Project Description: Efficient drug management helps reduce extraneous healthcare costs. This proposal seeks to develop an automated tool that will quickly allow pharmacies to identify savings opportunities from substituting expensive medications with less expensive and equally effective therapeutic options using data from Medi-Span and then test this algorithm using Marketscan data. Tools such as this will help pharmacies identify opportunities to become more waste-free.

 

Project Title: Elective Orthopaedic Surgery as a Model to Compare Medicare Advantage and Traditional Medicare

PI: Amit Jain, MD, School of Medicine; Michael Darden, PhD, Carey Business School, and Kelly Anderson PhD, School of Pharmacy, University of Colorado

Project Description: Medicare Advantage is growing across the US and there is limited understanding of patient outcomes between these groups due to low volumes and patient heterogeneity. This proposal seeks to compare differences in utilization and outcomes of inpatient orthopedic surgery, which are increasingly common high-cost procedures, using the HBHI data enclave and the 2018 Master Beneficiary Summary File (MBSF) as well as other data sources. This project will also investigate other analytic approaches to control for confounding factors and establish causality as the regression discontinuity approach is no longer appropriate. This project will help evaluate patient-related outcomes between two different payment models.

 

Project Title: Medical Demography of Clinical Populations

PI: Jodi Segal, MD, MPH, School of Medicine

Project Description: Advancing health systems to address the health of communities will require extracting data from the electronic medical record (EHR) that can rigorously characterize populations of patients in a way that is reproducible. Population surveys developed by demographers are the standard method for characterizing populations, but these data are not readily available to the hospitals and response planners who need this information. The goal of this pilot is to advance the work of medical demographics to characterize populations of patients, so that this information is readily available to varied stakeholders working to advance health care and health. Through this pilot, HBHI is investing in engagement with the Johns Hopkins InHealth and the recently launched the (Adult) Primary Care Center of Excellence (PCCOE). The PCCOE’s mission is to accelerate discovery and translation of research into primary care practice. The PCCOE can access real-time data (updated nightly) from the electronic health record of all patients who receive care at any of the 32 sites across Johns Hopkins Medicine that provide adult primary care. These data are in structured tables within the Precision Medicine Analytics Platform (PMAP). This yields a first-time opportunity to characterize the clinical population of patients who turn to Johns Hopkins for their primary care.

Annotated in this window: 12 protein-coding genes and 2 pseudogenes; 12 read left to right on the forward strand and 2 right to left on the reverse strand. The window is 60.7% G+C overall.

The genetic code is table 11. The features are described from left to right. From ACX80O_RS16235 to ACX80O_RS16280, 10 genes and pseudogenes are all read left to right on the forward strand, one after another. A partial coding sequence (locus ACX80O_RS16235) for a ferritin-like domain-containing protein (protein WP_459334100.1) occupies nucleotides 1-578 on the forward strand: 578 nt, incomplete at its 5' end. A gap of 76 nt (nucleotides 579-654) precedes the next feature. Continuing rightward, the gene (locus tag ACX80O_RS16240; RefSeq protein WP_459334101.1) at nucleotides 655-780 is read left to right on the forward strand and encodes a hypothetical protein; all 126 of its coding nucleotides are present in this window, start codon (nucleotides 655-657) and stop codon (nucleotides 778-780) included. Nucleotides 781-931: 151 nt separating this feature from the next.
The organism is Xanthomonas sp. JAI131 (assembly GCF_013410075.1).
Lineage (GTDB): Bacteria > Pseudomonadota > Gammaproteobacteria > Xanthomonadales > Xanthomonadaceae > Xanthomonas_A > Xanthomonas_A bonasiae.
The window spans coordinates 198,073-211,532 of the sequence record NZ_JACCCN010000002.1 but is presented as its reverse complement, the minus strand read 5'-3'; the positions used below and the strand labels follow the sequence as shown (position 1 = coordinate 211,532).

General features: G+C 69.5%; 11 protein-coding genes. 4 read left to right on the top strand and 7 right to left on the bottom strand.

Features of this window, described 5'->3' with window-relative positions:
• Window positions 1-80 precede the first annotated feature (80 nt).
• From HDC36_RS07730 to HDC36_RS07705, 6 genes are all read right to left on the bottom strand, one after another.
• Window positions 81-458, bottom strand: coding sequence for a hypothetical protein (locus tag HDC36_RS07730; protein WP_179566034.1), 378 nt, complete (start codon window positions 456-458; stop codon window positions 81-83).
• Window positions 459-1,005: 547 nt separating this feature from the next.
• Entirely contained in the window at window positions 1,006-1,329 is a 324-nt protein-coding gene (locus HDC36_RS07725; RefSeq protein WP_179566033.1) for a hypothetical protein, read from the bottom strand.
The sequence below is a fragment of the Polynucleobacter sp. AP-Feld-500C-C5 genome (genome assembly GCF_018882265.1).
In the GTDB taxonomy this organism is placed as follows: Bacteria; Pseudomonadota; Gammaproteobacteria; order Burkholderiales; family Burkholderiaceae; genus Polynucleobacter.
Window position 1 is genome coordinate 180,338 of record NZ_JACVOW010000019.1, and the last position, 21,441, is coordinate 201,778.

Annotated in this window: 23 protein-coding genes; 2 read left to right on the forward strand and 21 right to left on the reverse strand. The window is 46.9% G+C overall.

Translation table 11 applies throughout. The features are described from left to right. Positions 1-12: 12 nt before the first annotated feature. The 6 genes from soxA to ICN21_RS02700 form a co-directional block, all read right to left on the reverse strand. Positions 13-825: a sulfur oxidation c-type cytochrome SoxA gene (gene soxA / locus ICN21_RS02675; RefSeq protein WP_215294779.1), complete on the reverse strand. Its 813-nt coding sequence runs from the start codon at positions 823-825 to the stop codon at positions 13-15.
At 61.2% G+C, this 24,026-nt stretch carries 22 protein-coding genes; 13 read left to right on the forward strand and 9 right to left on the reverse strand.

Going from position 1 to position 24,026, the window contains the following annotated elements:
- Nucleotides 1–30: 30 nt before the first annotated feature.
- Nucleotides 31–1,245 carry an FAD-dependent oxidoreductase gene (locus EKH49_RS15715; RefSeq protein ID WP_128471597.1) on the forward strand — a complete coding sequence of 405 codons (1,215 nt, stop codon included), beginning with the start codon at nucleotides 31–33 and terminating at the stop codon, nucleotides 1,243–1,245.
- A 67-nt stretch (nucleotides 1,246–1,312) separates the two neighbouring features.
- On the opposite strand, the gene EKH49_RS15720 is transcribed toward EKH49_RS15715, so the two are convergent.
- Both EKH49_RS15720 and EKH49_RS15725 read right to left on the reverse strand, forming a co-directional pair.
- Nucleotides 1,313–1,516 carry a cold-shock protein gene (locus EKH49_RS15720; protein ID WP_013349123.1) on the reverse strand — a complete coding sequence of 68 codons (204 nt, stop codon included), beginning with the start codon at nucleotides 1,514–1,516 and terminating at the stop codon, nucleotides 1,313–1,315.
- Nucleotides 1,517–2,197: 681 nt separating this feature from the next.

Project Title: Incorporating AI into Day-to-Day Clinical Workflow: Impact of AI on Healthcare Operations, Physician Behavior, and Quality of Care

PI: Tinglong Dai, PhD, Carey Business School; and Risa M. Wolf, MD, School of Medicine

Project Description: Artificial intelligence is rapidly transforming the delivery of health care. This proposal serves better elucidate patient and physician attitudes towards AI using multimodal approaches like focus groups, observation of physician patient interactions to develop stochastic decision and game-theoretic models and observe physician-patient interactions.  The objective of the workgroup is to understand factors involved in the adoption of AI to deploy AI effectively.